The House of Commons voted through an amendment last night to add a Cycling Strategy into the new Infrastructure Bill.
This is a major change as ministers had been refusing to do this as late as the previous week. Well known broadcaster Jon Snow, who is also the President of the Cyclists’ Touring Club (or CTC), was delighted that so many members had emailed their MPs and helped bring about this change.
The CTC had produced a study from Leeds University which they named the “Economic Cycle”. The study called for a Cycling Strategy and showed that cycling could yield £248 billion of benefits in the period to 2050 if the targets for cycling growth are met, which feature in the All Party Parliamentary Cycling Group’s 2013 “Get Britain Cycling” report. This calls for funding of £10 per person annually, rising to £20 over time. This could see us cycling as much as the Germans in 2025 and as much as the Dutch in 2050.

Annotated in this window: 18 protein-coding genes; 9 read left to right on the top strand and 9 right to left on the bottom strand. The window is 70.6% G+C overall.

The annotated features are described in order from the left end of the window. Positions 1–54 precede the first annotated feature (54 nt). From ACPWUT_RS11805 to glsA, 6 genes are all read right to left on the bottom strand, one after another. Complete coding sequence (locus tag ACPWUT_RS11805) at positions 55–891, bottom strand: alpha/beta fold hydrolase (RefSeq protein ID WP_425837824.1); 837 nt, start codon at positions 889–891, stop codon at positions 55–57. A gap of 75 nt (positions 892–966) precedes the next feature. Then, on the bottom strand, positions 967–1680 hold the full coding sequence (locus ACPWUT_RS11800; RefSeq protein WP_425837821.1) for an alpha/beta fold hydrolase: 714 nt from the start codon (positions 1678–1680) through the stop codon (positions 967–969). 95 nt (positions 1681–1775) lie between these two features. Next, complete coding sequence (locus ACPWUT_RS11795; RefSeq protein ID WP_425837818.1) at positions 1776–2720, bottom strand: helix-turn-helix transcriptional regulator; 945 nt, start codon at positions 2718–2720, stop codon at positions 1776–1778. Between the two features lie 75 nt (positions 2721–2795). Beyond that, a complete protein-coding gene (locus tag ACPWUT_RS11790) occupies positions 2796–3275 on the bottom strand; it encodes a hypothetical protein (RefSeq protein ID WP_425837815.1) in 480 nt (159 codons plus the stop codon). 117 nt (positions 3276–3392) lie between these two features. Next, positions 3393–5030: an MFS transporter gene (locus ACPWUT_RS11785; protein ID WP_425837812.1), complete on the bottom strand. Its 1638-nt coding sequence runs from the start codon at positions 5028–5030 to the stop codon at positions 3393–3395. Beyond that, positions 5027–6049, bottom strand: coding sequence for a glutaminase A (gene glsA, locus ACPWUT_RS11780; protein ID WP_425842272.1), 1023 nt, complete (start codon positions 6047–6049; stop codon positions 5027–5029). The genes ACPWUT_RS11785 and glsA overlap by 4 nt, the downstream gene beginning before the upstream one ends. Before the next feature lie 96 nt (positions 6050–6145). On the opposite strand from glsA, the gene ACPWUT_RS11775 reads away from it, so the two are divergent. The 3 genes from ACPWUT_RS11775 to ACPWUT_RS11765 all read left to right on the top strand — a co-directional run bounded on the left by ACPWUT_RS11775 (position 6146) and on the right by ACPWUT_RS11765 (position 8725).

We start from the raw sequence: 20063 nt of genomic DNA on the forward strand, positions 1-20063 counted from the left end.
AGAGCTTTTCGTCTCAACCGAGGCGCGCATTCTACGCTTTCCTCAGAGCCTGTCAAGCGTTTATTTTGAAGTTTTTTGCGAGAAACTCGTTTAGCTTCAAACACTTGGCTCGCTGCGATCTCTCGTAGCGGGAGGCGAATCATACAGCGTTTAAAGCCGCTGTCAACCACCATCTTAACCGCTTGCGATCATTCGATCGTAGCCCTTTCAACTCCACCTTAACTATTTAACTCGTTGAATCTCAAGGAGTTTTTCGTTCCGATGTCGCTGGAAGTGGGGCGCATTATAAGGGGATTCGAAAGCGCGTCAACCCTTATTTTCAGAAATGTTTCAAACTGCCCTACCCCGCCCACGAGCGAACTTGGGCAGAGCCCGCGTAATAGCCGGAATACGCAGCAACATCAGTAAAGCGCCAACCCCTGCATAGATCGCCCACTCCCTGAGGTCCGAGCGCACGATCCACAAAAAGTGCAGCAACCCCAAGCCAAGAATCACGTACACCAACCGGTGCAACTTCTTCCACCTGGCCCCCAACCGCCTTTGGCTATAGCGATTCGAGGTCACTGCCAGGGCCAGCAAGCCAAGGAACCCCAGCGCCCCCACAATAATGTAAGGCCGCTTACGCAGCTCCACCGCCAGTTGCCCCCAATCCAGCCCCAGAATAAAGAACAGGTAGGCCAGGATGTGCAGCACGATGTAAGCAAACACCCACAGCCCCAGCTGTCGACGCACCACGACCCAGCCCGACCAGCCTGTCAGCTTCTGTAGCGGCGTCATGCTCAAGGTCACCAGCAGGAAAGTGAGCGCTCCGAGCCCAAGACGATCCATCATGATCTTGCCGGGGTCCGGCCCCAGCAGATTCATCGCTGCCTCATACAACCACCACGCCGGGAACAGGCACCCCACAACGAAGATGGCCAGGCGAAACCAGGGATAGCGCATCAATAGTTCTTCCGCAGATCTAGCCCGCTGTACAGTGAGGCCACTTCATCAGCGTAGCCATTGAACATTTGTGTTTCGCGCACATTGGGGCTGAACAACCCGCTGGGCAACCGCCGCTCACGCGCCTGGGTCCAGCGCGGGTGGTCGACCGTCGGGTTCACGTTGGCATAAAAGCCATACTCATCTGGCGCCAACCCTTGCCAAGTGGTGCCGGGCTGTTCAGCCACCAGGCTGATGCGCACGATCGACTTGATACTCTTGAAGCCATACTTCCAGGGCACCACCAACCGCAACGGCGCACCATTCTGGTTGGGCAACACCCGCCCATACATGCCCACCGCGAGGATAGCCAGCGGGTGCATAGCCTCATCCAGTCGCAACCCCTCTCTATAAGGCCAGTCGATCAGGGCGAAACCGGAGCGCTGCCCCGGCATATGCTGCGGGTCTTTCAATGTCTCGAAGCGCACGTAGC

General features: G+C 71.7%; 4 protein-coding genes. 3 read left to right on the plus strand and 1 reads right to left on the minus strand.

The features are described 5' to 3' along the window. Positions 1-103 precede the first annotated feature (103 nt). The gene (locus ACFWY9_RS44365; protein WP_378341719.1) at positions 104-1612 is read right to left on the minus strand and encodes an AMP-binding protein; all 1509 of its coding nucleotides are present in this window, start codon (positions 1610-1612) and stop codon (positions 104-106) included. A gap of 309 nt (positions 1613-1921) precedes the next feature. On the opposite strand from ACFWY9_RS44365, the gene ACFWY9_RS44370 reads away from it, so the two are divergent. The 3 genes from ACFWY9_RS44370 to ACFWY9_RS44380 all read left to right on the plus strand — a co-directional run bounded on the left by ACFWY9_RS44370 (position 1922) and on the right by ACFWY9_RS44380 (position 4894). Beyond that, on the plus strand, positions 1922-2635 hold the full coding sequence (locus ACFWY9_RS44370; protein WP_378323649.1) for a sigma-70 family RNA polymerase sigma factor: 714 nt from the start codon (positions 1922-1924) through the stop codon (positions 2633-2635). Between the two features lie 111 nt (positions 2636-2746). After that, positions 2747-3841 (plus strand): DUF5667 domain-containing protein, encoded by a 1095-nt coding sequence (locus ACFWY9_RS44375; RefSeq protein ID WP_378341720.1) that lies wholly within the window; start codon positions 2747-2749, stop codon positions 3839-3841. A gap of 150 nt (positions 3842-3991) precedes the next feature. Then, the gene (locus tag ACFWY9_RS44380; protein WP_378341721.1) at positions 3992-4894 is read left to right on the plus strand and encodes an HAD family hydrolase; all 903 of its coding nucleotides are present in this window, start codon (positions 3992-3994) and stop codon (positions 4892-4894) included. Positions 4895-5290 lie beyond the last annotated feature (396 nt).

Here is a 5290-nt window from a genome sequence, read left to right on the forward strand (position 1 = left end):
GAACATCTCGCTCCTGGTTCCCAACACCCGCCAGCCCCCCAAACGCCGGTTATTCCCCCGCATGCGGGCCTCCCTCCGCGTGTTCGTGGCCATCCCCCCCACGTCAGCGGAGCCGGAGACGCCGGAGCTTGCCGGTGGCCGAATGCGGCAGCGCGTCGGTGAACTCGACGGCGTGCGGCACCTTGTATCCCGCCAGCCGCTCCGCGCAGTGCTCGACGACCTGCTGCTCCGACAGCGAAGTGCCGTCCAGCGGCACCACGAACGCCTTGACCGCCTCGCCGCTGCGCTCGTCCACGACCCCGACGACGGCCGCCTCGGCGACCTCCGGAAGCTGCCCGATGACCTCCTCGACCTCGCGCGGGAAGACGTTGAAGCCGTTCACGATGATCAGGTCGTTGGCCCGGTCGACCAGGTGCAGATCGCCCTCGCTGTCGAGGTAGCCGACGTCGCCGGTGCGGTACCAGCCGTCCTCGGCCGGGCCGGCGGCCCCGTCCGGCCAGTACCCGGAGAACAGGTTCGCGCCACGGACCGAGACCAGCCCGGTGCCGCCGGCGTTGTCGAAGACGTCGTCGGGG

Jon Snow introduced the “Economic Cycle” by saying “Obesity, heart disease, poor air quality, congestion, road danger, climate change … these symptoms of past policy failures will become increasingly costly unless we can change course. We need to enable grandparents and grandchildren alike to cycle easily, safely and enjoyably for any local journey.”
The annual benefit of such a Cycling Strategy would be worth £35.5 bn from increased physical fitness, £7 bn from a fall in congestion, and almost £1 bn from fewer casualties from car usage. The accumulative £248 billion is 2 ½ times the government’s net borrowing and equivalent to 4 ½ years of health care spending in the UK, or 2.9 years of total spending on education. And another comparison of interest to all road users, whether on bikes or in cars, vans, etc: the £248bn is over 20 times the total road maintenance budget for the next 6 years!